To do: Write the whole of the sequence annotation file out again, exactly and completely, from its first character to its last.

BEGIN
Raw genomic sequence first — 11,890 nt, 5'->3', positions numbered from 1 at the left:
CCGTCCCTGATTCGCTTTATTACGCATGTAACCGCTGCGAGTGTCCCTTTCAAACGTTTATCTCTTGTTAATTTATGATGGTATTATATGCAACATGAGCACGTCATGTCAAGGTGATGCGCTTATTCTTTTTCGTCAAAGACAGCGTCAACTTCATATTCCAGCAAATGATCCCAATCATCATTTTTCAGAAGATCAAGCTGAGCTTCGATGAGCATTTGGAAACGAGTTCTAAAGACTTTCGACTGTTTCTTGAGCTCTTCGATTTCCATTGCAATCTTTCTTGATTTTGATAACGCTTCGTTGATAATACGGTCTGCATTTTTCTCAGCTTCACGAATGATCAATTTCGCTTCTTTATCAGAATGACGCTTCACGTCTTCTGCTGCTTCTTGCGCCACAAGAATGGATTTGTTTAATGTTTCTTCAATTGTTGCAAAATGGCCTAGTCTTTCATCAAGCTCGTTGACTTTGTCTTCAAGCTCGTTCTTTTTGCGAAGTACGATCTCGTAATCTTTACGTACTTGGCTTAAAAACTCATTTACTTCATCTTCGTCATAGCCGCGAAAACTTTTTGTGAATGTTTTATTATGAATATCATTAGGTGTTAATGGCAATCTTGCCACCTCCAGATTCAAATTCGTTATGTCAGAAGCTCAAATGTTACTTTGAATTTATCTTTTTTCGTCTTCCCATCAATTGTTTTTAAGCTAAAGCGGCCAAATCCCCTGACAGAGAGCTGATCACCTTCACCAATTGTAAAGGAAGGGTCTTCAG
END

Raw genomic sequence first — 11,890 nt, 5'->3', positions numbered from 1 at the left:
CCGTCCCTGATTCGCTTTATTACGCATGTAACCGCTGCGAGTGTCCCTTTCAAACGTTTATCTCTTGTTAATTTATGATGGTATTATATGCAACATGAGCACGTCATGTCAAGGTGATGCGCTTATTCTTTTTCGTCAAAGACAGCGTCAACTTCATATTCCAGCAAATGATCCCAATCATCATTTTTCAGAAGATCAAGCTGAGCTTCGATGAGCATTTGGAAACGAGTTCTAAAGACTTTCGACTGTTTCTTGAGCTCTTCGATTTCCATTGCAATCTTTCTTGATTTTGATAACGCTTCGTTGATAATACGGTCTGCATTTTTCTCAGCTTCACGAATGATCAATTTCGCTTCTTTATCAGAATGACGCTTCACGTCTTCTGCTGCTTCTTGCGCCACAAGAATGGATTTGTTTAATGTTTCTTCAATTGTTGCAAAATGGCCTAGTCTTTCATCAAGCTCGTTGACTTTGTCTTCAAGCTCGTTCTTTTTGCGAAGTACGATCTCGTAATCTTTACGTACTTGGCTTAAAAACTCATTTACTTCATCTTCGTCATAGCCGCGAAAACTTTTTGTGAATGTTTTATTATGAATATCATTAGGTGTTAATGGCAATCTTGCCACCTCCAGATTCAAATTCGTTATGTCAGAAGCTCAAATGTTACTTTGAATTTATCTTTTTTCGTCTTCCCATCAATTGTTTTTAAGCTAAAGCGGCCAAATCCCCTGACAGAGAGCTGATCACCTTCACCAATTGTAAAGGAAGGGTCTTCAG